My favourite jean colour for autumn is probably grey, but black or darker blues are always a safe bet too.
Jeans aren’t the most exciting garment, but they’re a life saver on days when you don’t know what the weather is going to do and they tend to go well with all the chunkier jumpers in the shops at this time of year, which don’t tuck into skirts very well. Topshop’s high-waisted Jamie jeans are the only jeans I buy these days.
9. All the layers
Autumn is the time for packing outfits that can be layered up or pared back, depending on what the weather gods have decided for that day.
I always have a few outfits that involve jumpers with a blouse under so you can take the jumper off if it warms up and you still have a nice top on. I really recommend getting some thin thermal under-layers too. These M&S ones in cream are really good and completely undetectable under most tops/dresses but they’re dead handy for when it’s colder than you expect.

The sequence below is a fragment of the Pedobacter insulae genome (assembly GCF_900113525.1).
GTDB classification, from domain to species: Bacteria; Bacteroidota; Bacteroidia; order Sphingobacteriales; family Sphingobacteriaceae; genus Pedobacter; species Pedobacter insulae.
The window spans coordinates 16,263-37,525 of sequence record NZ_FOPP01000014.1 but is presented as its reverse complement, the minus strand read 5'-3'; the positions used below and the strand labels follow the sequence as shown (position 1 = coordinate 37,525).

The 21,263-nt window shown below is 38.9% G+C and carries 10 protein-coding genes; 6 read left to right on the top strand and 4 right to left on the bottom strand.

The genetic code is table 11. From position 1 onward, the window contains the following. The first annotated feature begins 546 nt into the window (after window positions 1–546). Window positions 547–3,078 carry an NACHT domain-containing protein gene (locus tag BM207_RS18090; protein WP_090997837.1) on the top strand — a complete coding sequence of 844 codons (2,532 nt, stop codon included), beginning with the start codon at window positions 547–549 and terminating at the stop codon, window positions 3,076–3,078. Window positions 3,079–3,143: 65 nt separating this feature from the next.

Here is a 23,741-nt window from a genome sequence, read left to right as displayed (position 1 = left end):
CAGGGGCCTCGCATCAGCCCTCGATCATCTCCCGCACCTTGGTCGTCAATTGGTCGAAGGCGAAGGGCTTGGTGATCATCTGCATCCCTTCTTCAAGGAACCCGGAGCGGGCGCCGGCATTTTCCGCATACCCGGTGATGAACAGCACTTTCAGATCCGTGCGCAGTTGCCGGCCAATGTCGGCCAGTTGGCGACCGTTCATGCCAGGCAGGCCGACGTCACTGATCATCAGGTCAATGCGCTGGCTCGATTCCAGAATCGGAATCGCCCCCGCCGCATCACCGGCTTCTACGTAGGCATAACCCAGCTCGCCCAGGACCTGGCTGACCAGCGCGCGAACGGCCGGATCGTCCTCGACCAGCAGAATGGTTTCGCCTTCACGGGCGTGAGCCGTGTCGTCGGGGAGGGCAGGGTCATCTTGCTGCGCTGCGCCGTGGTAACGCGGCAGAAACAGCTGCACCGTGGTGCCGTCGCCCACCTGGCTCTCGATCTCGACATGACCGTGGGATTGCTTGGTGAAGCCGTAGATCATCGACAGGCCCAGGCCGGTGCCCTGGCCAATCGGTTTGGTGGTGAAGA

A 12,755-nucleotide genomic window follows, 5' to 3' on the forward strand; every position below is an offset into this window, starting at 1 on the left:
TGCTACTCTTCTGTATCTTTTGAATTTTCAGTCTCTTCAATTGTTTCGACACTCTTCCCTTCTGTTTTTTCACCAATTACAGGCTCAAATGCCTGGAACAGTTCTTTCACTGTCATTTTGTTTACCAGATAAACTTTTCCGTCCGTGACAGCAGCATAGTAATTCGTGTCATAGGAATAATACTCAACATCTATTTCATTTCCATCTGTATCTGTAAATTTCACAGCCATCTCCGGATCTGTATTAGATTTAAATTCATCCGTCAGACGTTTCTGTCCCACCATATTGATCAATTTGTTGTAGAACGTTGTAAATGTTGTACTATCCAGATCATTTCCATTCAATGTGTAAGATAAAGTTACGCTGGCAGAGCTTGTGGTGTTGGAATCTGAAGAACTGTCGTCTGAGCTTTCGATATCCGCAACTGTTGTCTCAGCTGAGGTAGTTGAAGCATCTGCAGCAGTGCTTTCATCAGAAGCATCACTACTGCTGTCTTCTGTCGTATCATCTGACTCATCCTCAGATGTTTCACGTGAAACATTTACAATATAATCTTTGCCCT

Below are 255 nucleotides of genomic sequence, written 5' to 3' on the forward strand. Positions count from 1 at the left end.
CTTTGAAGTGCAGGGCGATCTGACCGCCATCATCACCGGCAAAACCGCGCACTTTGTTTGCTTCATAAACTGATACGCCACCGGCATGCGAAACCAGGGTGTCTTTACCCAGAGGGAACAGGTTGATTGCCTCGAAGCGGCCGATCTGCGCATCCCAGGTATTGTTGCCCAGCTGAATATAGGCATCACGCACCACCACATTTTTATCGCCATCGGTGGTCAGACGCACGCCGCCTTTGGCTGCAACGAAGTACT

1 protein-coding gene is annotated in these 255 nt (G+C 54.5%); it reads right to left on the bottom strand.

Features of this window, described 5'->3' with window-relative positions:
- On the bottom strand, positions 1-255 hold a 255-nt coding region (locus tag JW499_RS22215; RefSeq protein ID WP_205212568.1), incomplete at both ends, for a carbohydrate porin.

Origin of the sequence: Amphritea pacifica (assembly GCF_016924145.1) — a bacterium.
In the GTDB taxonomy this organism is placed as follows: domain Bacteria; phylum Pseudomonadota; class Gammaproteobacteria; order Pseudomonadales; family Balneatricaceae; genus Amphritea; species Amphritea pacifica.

It’s also worth packing some more wintery accessories too, just in case. Gloves are usually step too far for most autumn city breaks unless it’s well into November, but the aforementioned scarf is vital, and I’d say a hat more often than not comes in handy as well. Even if it’s not quite cold enough to need one to keep your head warm, they’re great for exceptionally wet and windy days to control the old mane.
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- what to pack for a spring city break
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- and what to pack for a winter city break.